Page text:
Princes Street Gardens to host new open-air theater festival in Edinburgh


The Ross Bandstand will host the new Edinburgh Theater Festival in May. Photo: Lisa Ferguson

Edinburgh-based theater companies are joining forces to create two days of outdoor drama at the Ross Bandstand with a capacity of 2,500.

Free shows will be held throughout the day at the site, which was built in 1935 on a site where shows have been held since 1877.

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Events currently held at the bandstand include the Summer Sessions concerts, the Fly Open Air Dance Music Festival and Diwali, the Indian Festival of Lights.

A previous production of The Ladykillers by the Edinburgh Graduate Theater Group. Photo: Lindsay Snedden

Admission will be free to the new theater festival, StagEHd, which aims to showcase leading artists and performers from the city’s popular and amateur stages.

The festival, which was in part created in response to the pandemic, is also said to have sprung from debates over the ‘commercialization’ of events and public spaces in the city, including Princes Street Gardens.

The city council supported the inaugural year of the festival, which is due to be held on May 28-29.

Organizers say they plan to make the theater festival an annual event that will travel to different locations around the city.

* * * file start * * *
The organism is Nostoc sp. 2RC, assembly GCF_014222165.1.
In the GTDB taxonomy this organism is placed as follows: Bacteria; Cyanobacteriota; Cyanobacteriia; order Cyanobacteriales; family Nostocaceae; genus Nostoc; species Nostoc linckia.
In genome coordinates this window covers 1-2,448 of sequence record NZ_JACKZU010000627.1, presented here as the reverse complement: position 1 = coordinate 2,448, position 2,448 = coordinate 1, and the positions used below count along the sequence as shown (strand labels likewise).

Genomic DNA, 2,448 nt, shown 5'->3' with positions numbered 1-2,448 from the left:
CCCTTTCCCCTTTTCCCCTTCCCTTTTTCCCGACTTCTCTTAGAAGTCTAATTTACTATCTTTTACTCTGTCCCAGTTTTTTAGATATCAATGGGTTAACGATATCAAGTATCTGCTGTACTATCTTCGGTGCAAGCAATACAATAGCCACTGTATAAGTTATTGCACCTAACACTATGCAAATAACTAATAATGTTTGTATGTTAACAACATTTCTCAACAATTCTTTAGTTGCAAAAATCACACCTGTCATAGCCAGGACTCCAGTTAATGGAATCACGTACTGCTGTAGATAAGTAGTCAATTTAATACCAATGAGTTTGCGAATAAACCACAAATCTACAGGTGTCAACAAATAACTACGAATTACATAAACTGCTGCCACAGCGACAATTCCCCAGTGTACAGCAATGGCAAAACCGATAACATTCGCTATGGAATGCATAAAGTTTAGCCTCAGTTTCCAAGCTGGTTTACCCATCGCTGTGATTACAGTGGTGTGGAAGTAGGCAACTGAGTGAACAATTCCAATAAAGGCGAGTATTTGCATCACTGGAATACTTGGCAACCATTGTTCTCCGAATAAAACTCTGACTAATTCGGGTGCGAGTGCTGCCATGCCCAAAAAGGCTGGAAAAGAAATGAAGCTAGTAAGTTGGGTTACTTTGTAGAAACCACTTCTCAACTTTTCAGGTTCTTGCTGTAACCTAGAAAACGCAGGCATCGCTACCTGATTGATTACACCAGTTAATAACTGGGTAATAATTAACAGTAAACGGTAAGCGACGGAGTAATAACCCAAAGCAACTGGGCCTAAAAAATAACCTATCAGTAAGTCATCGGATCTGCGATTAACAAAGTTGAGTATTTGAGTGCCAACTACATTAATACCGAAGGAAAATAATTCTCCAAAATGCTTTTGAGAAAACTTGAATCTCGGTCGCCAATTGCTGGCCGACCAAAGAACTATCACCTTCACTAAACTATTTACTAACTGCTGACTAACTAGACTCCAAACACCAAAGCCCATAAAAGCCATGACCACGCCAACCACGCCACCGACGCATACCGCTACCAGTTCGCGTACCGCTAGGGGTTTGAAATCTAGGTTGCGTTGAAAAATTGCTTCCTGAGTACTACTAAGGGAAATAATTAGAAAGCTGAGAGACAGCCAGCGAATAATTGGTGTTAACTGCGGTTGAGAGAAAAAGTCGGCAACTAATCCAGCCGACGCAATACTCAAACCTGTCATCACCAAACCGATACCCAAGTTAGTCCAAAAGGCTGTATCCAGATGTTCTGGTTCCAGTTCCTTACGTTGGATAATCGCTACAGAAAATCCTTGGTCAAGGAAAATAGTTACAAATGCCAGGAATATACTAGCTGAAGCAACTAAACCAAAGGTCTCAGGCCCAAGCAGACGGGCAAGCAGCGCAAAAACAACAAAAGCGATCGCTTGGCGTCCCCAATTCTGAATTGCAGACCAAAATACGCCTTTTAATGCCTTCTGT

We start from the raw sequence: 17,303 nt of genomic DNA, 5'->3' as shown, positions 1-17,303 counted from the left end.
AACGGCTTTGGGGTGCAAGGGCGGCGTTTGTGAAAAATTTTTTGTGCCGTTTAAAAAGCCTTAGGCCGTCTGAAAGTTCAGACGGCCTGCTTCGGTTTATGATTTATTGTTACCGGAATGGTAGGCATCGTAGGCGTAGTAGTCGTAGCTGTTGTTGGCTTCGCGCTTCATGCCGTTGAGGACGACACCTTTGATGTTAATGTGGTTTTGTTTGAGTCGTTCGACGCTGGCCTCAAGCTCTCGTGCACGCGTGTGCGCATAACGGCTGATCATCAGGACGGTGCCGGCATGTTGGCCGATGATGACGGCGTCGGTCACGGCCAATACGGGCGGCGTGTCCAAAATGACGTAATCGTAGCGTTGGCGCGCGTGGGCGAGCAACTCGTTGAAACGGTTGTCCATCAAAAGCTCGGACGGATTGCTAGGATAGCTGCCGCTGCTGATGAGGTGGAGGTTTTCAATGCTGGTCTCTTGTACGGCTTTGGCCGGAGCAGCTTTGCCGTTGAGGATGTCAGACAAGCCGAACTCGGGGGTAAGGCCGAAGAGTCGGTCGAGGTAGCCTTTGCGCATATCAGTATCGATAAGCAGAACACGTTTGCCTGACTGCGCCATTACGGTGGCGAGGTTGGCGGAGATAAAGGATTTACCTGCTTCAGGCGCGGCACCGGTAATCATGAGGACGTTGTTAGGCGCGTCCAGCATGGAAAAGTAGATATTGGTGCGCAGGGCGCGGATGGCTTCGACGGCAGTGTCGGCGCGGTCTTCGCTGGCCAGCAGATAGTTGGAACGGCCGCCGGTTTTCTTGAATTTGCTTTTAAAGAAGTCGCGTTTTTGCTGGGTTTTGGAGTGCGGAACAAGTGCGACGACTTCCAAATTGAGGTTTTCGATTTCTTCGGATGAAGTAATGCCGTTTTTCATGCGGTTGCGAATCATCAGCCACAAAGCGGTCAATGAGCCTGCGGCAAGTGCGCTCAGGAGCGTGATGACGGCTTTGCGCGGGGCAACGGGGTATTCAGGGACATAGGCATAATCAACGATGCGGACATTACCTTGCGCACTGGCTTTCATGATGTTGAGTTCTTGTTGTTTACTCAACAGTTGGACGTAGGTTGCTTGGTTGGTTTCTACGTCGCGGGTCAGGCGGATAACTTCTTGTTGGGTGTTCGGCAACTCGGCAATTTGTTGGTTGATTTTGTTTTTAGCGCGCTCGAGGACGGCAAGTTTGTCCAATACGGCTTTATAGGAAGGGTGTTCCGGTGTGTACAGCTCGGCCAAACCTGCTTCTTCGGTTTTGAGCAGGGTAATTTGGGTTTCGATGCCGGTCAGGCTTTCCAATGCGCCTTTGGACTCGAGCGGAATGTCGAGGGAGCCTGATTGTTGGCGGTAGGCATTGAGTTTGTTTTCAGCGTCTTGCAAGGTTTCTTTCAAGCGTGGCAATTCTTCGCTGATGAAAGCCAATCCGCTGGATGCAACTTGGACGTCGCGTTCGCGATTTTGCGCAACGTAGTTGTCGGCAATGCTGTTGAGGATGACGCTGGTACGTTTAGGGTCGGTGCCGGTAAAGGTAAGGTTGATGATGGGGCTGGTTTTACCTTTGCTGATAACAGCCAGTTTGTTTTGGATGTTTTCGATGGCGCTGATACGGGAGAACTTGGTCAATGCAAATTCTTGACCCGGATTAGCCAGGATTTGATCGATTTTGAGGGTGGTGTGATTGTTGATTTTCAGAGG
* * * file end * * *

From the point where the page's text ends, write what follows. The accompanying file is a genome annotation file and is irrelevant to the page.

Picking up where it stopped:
The Edinburgh Graduate Theater Group, pictured here performing The Lark, is leading the organization of the new theater festival. Photo: Jon Davey

Festival planning is being led by the Edinburgh Graduate Theater Group.

The event, which is open to all independent, local and community theater companies based in Edinburgh and the Lothians. is expected to feature a mix of old and new plays, with the show lineup due to be revealed in March.

The Edinburgh Makars, Edinburgh People’s Theater, East Lothian Youth Theater, Leitheatre and Theater Sans Accents are involved in organizing the new event, which encouraged submissions “from all areas of the performing arts” .

An official announcement on the festival said: “StagEHd hopes to establish itself as an annual fixture in the Edinburgh Festival program, providing a space and opportunity for performing artists to experiment and present their work to their own. local audience. “

StageEHd founder Hannah Bradley Croall, board member of the Edinburgh Graduate Theater Group, said: “Edinburgh is known worldwide as a city of festivals, but its theater companies and local artists can often be overlooked at these events. major international events.

“With support from the council’s community fund, we can organize a community event that champions the talented artists who live, work and perform in Edinburgh year-round and present them to a local audience.

“StageEHd will show that art and performance can be woven into the fabric of the city without disturbing it.

“It will be an open-air, open-access event with social and environmental considerations at heart.”

Claire Wood, founder of the local theater company Production Lines, said: “It has been a very difficult time of almost two years for all arts organizations.

“Community and local groups have suffered in less publicized ways – not having the budgets to support riskier productions, not being able to access community spaces for rehearsals and not having their pockets deep enough to support performances with an audience. hectic.

“I am delighted that StagEHd is giving us this chance to celebrate all the great things about community theater with bands from all over town, to show old audiences that we are back with bells on and hopefully d ‘attract new enthusiasts along the way. “

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